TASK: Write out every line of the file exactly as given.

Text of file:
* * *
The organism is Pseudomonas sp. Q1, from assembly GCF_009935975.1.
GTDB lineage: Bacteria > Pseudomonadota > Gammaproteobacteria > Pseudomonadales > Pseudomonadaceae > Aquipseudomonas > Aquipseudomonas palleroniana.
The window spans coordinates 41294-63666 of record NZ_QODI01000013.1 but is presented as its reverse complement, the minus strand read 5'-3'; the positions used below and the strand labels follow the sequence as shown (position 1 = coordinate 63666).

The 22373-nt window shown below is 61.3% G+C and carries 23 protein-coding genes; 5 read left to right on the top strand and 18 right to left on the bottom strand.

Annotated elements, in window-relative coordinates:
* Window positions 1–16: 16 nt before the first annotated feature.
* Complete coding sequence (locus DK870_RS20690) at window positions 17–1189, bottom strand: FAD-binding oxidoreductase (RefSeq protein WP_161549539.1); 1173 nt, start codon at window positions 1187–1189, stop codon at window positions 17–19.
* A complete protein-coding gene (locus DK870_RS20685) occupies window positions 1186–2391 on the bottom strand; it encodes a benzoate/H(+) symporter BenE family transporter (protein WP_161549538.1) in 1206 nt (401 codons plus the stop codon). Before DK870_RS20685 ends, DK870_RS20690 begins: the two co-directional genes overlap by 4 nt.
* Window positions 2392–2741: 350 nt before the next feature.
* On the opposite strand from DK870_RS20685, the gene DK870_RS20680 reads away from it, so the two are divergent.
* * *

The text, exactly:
The organism is Pseudomonas sp. Q1, from assembly GCF_009935975.1.
GTDB lineage: Bacteria > Pseudomonadota > Gammaproteobacteria > Pseudomonadales > Pseudomonadaceae > Aquipseudomonas > Aquipseudomonas palleroniana.
The window spans coordinates 41294-63666 of record NZ_QODI01000013.1 but is presented as its reverse complement, the minus strand read 5'-3'; the positions used below and the strand labels follow the sequence as shown (position 1 = coordinate 63666).

The 22373-nt window shown below is 61.3% G+C and carries 23 protein-coding genes; 5 read left to right on the top strand and 18 right to left on the bottom strand.

Annotated elements, in window-relative coordinates:
* Window positions 1–16: 16 nt before the first annotated feature.
* Complete coding sequence (locus DK870_RS20690) at window positions 17–1189, bottom strand: FAD-binding oxidoreductase (RefSeq protein WP_161549539.1); 1173 nt, start codon at window positions 1187–1189, stop codon at window positions 17–19.
* A complete protein-coding gene (locus DK870_RS20685) occupies window positions 1186–2391 on the bottom strand; it encodes a benzoate/H(+) symporter BenE family transporter (protein WP_161549538.1) in 1206 nt (401 codons plus the stop codon). Before DK870_RS20685 ends, DK870_RS20690 begins: the two co-directional genes overlap by 4 nt.
* Window positions 2392–2741: 350 nt before the next feature.
* On the opposite strand from DK870_RS20685, the gene DK870_RS20680 reads away from it, so the two are divergent.